Thanks to Shanna Cleveland and Conservation Law Foundation (CLF) for this piece outlining three crucial points you may not be aware of surrounding the natural gas/winter peak conversation.
Rahm Emanuel, President Obama’s first White House chief of staff, was once quoted as saying “You never want to let a serious crisis go to waste,” referring to the opportunities to pass sweeping bills in the wake of the 2008 financial meltdown. Over the past weeks, we’ve seen that sentiment put into practice by some of New England’s major energy industry players. They’ve been fanning the flames of fear over expected winter price spikes to support their continued push for building massive new gas pipelines, even though new pipelines have no chance of helping to address the risk of price spikes for this winter. Here are 3 things you’re not being told about what’s really responsible for the increased rates and how to deal with rising energy costs now:
New pipelines can’t and won’t address the rising rates for this winter (or the next three winters).
- Even under the most optimistic scenarios, new natural gas pipelines of the scale that were being considered as part of the now-stalled New England Governors’ initiative could not be permitted and built earlier than November 2018. Even if they lived up to the Governors’ promises after that, they would do nothing for consumers this winter and the next three winters.
- New England isn’t the only region of the country that experienced price spikes this past winter. New York, an area that had just expanded its pipeline capacity still experienced higher prices last winter, and the regional electric grid known as PJM (because it covers, in part, Pennsylvania, New Jersey and Maryland) also experienced price spikes even though it is located in the epicenter of abundant Marcellus shale gas supplies.
The real problem isn’t a major deficit of pipeline capacity, but a failure to deal adequately with the increased use of natural gas for power generation.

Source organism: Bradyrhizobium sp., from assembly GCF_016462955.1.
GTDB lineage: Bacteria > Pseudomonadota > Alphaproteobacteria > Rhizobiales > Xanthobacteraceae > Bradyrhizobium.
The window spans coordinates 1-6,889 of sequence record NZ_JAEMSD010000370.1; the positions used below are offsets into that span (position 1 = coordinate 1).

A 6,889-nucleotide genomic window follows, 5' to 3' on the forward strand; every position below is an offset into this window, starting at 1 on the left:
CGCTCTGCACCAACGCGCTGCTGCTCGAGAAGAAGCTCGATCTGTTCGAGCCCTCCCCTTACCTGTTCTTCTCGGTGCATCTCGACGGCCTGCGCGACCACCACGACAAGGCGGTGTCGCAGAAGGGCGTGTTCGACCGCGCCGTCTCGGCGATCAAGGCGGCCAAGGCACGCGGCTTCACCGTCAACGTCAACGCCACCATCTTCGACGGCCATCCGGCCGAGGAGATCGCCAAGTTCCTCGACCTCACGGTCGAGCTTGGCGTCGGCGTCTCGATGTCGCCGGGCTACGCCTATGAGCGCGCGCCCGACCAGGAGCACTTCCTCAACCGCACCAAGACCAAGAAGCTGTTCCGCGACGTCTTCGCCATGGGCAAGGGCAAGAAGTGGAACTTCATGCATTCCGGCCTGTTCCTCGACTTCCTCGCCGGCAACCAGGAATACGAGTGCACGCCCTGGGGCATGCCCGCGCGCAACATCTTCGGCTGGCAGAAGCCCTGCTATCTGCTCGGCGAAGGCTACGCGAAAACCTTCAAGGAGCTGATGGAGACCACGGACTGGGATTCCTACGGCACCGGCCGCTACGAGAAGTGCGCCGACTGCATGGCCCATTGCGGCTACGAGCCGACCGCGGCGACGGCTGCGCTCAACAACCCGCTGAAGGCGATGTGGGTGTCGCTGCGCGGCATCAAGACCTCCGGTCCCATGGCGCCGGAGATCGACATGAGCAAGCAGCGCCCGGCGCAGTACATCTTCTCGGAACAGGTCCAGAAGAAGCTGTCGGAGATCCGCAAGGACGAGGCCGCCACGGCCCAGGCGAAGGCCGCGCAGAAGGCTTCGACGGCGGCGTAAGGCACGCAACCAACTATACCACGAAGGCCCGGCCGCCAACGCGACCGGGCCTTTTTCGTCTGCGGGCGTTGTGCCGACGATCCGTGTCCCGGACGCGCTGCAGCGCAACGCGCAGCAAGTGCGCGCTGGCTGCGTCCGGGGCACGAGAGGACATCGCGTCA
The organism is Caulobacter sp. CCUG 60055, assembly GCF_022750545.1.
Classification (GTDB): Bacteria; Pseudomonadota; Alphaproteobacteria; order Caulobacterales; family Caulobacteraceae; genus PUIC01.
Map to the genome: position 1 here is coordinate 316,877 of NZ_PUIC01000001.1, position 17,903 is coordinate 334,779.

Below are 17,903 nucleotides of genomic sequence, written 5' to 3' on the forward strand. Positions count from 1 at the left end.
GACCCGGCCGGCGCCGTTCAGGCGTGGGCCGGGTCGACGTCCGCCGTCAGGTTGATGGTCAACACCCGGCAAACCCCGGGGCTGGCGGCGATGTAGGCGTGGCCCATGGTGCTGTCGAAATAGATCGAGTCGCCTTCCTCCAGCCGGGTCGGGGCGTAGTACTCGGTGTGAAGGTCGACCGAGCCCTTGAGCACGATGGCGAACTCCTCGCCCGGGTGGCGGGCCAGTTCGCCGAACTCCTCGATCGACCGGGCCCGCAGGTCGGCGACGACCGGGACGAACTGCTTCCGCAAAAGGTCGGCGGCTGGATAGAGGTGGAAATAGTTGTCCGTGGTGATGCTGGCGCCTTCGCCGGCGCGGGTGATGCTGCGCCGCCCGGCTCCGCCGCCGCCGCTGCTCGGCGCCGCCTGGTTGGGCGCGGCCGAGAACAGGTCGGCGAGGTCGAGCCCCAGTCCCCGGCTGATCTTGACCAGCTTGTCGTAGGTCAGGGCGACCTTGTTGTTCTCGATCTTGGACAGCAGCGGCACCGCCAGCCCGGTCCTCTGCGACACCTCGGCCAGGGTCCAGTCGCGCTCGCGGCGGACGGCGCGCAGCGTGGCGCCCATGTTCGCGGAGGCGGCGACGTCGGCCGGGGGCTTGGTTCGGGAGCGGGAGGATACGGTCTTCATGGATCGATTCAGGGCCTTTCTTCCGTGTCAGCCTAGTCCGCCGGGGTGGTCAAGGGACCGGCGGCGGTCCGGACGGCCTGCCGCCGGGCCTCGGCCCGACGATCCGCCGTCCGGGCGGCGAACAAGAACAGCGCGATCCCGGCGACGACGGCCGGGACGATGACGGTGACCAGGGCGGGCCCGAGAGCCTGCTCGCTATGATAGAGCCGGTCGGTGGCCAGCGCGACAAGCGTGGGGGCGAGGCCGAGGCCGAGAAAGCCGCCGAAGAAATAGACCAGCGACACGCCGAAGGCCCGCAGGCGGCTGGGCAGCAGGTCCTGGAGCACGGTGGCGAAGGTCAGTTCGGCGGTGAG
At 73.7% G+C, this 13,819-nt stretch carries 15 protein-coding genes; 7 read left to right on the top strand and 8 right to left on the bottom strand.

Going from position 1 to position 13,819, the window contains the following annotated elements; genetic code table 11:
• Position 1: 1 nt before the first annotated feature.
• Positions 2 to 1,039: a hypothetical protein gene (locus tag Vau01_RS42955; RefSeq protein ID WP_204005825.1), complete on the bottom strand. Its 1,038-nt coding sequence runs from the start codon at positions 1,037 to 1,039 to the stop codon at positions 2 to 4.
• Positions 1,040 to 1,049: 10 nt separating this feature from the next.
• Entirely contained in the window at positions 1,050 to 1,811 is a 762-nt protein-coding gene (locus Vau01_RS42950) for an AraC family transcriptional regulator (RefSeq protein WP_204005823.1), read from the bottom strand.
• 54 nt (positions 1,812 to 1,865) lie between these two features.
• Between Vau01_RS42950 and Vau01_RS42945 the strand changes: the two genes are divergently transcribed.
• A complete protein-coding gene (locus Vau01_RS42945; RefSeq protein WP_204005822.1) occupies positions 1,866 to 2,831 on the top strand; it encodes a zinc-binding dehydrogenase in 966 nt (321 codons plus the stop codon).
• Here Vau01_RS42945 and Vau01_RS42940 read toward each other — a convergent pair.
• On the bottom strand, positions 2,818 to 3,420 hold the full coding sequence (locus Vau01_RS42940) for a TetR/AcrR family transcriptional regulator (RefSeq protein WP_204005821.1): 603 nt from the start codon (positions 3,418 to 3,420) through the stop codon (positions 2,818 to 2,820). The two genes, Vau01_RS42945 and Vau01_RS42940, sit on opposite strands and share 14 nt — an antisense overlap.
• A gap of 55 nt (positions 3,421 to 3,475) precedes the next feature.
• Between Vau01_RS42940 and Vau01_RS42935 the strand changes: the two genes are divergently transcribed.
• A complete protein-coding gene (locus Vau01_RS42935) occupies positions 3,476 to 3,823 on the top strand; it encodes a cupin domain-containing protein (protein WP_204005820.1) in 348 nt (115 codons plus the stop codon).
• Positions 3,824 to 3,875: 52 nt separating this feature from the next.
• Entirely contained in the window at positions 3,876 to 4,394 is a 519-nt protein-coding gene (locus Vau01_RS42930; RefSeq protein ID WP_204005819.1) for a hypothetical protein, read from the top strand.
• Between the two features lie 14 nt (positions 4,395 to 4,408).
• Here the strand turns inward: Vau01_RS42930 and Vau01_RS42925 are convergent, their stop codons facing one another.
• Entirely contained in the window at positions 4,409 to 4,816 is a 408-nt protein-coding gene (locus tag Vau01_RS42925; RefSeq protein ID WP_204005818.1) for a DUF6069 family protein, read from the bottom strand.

- We now use a lot of natural gas for power generation in New England, which helped modernize the system by moving us away from old, polluting, and inefficient sources like coal and oil. Because of this, and the way the regional grid’s electric market works, natural gas prices now generally set the price for electricity in New England.
- Unlike natural gas utilities that supply homes and businesses with gas for heating, which buy gas on long-term “firm” contracts that guarantee access to gas, the companies that own natural gas power plants typically buy cheaper “interruptible” contracts because there isn’t currently a mechanism that allows them to pass-through the additional costs of buying firm supply.
- In the winter time, people are often turning on the heat at the same time that they are turning on the lights, so the system experiences high demands on gas for both uses in the mornings and afternoons. These “coincident” demands led to price spikes between 10-42 days in each of the last winters, and retail electric prices are now catching up as the market is expecting a repeat of last winter’s high prices.
- Now that natural gas makes up so much of the electricity we use, the volatility of gas prices has a bigger impact on electric prices and leads to higher rates. We have been far too slow in deploying demand-reducing energy efficiency measures in homes and businesses and in increasing the amounts of local renewable energy on the system, both of which would help reduce market prices for electricity and protect us from volatile gas prices.
- The increased use of liquefied natural gas (LNG) imports should help to moderate the price spikes to some extent this year, but more can be done through market reforms without risking overbuilding gas capacity.
Energy efficiency is the best way to reduce your bills and stay warm this winter.
- Even though rates are going up, you can still lower your total bill by lowering your demand. Massachusetts has some of the best energy efficiency programs in the country which means that you can apply for rebates, incentives, and assistance to help you install efficient measures. Other New England states have programs as well.
- If you don’t own your home or apartment, there are still some inexpensive steps you can take to cut your bills. There are many ways to conserve energy for a very small investment of time or money. Check back in for a look at how Senior Attorney Shanna Cleveland is getting her apartment ready for the winter.